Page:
BoG secures $1bn to boost dollar liquidity … maintains policy rate at 14.5 per cent

The Bank of Ghana (BoG) says it has secured one billion dollars from the U.S Federal Reserve to boost the country’s dollar liquidity.

The Governor of the BoG, Dr Ernest Addison, who said this in Accra yesterday during the 94th Monetary Policy Committee (MPC) news conference to announce a new policy rate, said the bank had concluded negotiations with the U.S Federal Reserve to that effect.

He explained that the $1 billion Repurchase Agreement facility was under the U.S Federal Reserve Repo facility for Foreign and International Monetary Authorities.

“This facility is expected to be available for at least six months, provides an important foreign exchange buffer to boost dollar liquidity amid COVID-19 global pandemic, and will further enhance the BoG’s dollar liquidity,” Dr Addison said.

In a related development, the MPC of the BoG has maintained the policy rate at 14.5 per cent, citing risks to inflation and growth.

This comes after the MPC slashed the policy rate by 150 per cent basis points at 16 per cent in March, amid the COVID-19 pandemic.

 Dr Ernest Addison who is also the Chairman of the MPC, said the bank’s latest forecast “points to elevated risks to the inflation outlook in the forecast horizon, underscored by the recent jump in headline inflation”.

Inflation for the first time in nine months rose to 10.6 per cent in April, 2020 from 7.8 per cent in March 2020 due to the increased demand for food as a result of the partial lockdown.

“The recent rise in inflation is projected to peak in the second quarter and begin to return to the disinflation path in subsequent quarters with inflation settling within the medium-term target band by the end of the year,” Dr Addison said.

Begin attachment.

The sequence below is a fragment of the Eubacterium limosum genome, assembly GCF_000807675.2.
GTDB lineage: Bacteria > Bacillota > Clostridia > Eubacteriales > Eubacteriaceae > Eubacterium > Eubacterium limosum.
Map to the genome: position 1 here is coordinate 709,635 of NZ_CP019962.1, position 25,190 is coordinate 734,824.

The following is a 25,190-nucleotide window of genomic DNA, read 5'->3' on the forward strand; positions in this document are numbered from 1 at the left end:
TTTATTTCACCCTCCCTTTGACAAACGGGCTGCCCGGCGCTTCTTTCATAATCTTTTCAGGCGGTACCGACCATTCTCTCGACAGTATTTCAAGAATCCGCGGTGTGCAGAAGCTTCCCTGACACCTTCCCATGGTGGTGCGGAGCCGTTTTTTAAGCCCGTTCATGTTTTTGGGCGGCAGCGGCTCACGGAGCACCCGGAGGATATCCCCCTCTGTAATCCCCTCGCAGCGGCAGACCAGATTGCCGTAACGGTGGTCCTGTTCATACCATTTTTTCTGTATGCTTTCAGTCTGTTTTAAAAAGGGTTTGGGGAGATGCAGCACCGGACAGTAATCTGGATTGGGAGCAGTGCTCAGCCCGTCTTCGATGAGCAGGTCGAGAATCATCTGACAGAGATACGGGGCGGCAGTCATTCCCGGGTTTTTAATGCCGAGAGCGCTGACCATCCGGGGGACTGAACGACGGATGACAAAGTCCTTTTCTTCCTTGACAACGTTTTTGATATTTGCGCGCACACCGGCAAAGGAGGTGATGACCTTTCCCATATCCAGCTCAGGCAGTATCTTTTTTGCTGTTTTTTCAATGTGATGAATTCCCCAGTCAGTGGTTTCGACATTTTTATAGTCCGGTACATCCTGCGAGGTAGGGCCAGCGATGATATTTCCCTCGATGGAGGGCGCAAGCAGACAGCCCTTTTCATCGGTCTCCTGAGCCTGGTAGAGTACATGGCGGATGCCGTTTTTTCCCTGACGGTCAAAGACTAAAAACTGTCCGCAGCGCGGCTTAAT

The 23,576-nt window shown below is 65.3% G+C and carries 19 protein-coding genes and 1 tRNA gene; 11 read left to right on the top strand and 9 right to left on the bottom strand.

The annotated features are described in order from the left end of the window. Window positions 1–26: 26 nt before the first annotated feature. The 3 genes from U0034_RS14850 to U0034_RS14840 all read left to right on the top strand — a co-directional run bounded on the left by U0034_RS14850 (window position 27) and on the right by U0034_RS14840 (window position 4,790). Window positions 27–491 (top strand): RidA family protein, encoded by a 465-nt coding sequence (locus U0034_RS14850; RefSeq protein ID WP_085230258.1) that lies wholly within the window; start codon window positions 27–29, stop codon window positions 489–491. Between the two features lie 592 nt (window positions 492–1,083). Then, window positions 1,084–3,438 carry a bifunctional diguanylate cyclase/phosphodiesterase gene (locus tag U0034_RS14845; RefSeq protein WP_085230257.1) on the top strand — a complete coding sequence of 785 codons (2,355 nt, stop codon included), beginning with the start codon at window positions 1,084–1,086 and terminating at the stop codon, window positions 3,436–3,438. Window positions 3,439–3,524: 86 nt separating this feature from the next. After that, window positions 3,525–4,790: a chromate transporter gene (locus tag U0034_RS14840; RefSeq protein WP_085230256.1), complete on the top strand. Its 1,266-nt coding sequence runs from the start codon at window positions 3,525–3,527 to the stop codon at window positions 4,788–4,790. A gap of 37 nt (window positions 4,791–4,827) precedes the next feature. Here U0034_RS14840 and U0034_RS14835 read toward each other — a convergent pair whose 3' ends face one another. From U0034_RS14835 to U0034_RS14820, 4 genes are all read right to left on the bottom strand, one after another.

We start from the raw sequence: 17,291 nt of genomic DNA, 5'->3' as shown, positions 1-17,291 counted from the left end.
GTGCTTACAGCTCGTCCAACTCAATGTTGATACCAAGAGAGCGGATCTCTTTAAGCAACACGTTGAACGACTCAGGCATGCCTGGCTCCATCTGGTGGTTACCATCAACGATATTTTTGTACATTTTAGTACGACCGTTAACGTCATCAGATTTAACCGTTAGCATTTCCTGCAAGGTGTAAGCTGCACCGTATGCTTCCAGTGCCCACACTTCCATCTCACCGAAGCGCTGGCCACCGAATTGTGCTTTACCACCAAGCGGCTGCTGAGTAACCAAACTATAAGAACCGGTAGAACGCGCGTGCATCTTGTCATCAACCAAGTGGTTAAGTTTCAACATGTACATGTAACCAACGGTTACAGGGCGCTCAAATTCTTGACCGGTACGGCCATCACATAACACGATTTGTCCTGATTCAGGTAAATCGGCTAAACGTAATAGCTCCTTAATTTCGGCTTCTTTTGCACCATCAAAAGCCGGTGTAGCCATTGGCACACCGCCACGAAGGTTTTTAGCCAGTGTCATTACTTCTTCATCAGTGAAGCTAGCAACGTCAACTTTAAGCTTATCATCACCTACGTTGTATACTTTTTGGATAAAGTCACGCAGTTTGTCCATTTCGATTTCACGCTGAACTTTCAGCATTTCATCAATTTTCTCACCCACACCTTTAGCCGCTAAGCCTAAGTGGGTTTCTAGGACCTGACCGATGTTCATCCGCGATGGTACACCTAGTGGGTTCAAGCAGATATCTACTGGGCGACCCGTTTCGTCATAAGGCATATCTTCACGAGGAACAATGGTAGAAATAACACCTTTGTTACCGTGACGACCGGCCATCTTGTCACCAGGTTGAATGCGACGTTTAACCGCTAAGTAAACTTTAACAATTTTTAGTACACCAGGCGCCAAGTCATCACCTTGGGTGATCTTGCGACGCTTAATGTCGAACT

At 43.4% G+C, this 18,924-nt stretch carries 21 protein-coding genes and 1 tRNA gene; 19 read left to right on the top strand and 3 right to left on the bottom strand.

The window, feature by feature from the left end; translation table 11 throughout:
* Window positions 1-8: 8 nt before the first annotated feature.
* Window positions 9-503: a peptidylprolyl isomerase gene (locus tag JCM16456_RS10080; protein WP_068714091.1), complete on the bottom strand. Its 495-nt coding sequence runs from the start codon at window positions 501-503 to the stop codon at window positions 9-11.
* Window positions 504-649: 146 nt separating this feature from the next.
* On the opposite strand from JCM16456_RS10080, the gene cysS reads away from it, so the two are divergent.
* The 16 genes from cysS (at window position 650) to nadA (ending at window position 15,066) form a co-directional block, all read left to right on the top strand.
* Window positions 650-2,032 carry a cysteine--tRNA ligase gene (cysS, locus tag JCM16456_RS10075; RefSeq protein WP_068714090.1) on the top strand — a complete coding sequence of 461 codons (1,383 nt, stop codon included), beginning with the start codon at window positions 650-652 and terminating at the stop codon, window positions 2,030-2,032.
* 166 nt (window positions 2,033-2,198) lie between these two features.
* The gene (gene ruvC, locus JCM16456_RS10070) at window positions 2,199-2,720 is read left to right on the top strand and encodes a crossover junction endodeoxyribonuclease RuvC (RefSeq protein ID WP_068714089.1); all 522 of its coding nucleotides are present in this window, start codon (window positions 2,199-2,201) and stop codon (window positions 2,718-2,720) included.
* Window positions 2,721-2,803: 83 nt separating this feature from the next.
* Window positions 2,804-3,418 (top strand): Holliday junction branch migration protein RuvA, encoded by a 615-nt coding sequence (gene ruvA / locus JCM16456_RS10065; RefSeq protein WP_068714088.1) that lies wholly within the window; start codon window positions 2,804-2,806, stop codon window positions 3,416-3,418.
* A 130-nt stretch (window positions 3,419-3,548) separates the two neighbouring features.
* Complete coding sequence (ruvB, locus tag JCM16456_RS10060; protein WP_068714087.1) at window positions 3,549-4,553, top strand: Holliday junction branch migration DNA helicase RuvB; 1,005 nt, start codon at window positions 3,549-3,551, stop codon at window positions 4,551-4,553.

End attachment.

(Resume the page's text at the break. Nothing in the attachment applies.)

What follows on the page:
The Governor said the baseline projections of the BoG showed a sharp downturn in Gross Domestic Growth (GDP) with the economy operating below capacity in the medium-term.

Dr Addison said the COVID-19 had disrupted economic activity, created uncertainty and weakened global growth conditions.

Notwithstanding the unfavourable global developments, he said the performance of the external sector had been strong in the first quarter of the year, reflecting ain a higher trade surplus and higher capital inflows.

Dr Addison said the trade balance recorded a surplus of $936.4 million (1.4 per cent of GDP compared with a surplus of $642.4 million (1.0 per cent of GDP), recorded in the same period in 2019.

He stressed that the decision of government to access the Eurobond market earlier in the year, and the Rapid Credit Facility financing from the International Monetary Fund resulted in a build-up in reserves of $1.5 billion, constituting 2.2 per cent of GDP and therefore increased Gross International Reserves from $8.4 billion at the end of December 2019 to 10.3 billion at the end of April 2020, sufficient to provide 4.8 months of import cover.

“The strong reserve position has helped to ensure stability in the foreign exchange market even as external financing conditions tighten and emerging and frontier economies see capital flow reversals as a result of the heightened global uncertainty,” Dr Addison said.


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